- Waning of infection-derived immunity means people become increasingly susceptible to being re-infected with SARS-CoV-2 over time. This waning creates the possibility of subsequent waves of infection, even after substantial population exposure, driven largely by re-infections.
- We investigated a model that included the effects of waning of vaccine-derived and infection-derived immunity under scenarios representing different levels of behavioural change relative to the first Omicron wave, and varying assumptions about the durability of infection-derived immunity, which is uncertain.
- In all scenarios investigated, a second wave of infections occurred in the second half of 2022. The timing of the peak of the second wave depended primarily on the speed at which immunity wanes following infection and was typically between August and November 2022 in the scenarios tested.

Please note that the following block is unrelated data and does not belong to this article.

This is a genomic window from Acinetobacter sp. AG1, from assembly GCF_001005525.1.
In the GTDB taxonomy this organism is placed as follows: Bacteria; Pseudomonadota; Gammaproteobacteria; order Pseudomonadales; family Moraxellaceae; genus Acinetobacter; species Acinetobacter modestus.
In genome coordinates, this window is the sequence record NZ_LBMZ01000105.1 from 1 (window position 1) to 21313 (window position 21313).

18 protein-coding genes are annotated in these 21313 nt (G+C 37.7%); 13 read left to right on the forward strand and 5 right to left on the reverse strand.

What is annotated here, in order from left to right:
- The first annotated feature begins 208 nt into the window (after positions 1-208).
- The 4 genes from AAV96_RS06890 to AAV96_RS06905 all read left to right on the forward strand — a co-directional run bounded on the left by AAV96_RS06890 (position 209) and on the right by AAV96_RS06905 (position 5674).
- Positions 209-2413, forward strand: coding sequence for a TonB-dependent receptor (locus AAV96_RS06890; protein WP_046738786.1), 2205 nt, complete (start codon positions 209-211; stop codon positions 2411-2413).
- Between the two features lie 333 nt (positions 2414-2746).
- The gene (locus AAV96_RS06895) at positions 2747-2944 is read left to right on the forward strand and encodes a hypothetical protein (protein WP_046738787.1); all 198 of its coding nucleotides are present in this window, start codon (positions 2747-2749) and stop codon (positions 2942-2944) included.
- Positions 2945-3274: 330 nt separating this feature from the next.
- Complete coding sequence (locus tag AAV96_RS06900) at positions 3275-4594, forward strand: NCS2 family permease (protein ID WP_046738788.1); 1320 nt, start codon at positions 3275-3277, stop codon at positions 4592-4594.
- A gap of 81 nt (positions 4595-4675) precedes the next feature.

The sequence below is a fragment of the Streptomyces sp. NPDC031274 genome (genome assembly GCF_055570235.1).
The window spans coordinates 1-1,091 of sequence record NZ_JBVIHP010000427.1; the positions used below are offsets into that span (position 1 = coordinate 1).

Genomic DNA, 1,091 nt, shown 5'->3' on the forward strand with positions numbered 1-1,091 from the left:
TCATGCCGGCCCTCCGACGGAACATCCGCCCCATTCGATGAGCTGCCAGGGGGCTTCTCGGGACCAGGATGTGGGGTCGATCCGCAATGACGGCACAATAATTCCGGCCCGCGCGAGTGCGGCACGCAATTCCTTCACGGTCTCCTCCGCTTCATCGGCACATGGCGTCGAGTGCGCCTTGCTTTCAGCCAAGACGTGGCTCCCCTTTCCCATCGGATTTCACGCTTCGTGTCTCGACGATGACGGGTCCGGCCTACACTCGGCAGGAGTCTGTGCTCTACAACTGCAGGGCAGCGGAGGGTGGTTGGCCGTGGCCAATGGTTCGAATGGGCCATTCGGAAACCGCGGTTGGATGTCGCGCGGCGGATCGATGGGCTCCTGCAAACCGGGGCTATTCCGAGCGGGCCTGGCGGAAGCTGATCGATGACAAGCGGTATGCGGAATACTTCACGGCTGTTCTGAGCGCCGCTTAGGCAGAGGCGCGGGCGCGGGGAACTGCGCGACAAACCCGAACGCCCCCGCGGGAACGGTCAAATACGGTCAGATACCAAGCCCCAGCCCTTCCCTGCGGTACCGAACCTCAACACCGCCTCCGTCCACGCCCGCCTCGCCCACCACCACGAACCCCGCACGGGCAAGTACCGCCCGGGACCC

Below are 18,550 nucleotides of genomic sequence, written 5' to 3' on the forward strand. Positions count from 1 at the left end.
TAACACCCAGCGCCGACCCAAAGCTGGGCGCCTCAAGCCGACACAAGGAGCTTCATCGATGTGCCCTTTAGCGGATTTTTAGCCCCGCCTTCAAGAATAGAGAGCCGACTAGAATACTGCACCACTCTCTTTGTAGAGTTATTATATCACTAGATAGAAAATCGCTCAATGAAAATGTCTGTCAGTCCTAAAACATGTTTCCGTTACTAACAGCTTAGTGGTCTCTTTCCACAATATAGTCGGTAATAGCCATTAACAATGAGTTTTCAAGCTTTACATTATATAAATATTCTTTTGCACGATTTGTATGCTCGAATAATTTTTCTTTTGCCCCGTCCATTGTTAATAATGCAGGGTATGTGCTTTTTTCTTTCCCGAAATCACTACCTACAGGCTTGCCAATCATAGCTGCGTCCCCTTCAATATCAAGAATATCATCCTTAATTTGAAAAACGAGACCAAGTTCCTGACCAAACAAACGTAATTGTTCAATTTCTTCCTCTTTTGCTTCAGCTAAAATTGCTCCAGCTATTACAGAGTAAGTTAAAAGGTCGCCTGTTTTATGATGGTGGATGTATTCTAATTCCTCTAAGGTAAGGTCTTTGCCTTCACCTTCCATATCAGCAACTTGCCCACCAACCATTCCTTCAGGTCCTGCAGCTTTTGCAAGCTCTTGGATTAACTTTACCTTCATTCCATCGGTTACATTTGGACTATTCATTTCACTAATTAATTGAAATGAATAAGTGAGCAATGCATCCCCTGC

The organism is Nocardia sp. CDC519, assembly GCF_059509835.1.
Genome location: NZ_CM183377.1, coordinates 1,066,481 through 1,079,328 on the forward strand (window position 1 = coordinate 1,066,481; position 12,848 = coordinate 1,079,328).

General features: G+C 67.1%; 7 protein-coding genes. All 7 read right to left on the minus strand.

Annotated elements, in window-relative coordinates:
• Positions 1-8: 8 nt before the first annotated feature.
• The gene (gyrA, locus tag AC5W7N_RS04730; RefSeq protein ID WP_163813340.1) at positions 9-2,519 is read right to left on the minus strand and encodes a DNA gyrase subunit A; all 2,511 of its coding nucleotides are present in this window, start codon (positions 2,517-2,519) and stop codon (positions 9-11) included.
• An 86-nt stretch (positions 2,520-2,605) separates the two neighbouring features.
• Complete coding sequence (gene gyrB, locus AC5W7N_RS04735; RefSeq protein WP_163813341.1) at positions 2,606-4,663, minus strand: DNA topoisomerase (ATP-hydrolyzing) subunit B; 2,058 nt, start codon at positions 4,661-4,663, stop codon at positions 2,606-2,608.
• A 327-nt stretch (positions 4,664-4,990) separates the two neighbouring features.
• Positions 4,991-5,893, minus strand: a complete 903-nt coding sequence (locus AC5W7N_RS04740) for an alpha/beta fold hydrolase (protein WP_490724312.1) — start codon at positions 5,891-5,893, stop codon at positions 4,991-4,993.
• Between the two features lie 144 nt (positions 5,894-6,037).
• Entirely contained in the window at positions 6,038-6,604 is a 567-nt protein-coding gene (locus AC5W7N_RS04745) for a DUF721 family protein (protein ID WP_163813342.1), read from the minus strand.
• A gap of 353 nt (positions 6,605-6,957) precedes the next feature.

- The peak number of daily cases in the second wave was smaller than in the first wave.
- The peak hospital occupancy in the second wave was also generally smaller than in the first wave, but this was sensitive to the number of infections occurring in older age groups. A scenario with increased contact rates in older groups led to peak hospital occupancy higher than in the first wave.
- Scenarios with relatively high transmission rates (whether a result of relaxation of public health measures or voluntary behaviour change) did not necessarily lead to higher peaks. However, they generally resulted in more cumulative cases and sustained demand on healthcare systems (>250 hospital beds occupied throughout the winter period).
- The estimated health burden of Covid-19 in the medium term is sensitive to the strength and durability of infection-derived and hybrid immunity against severe illness, which are uncertain.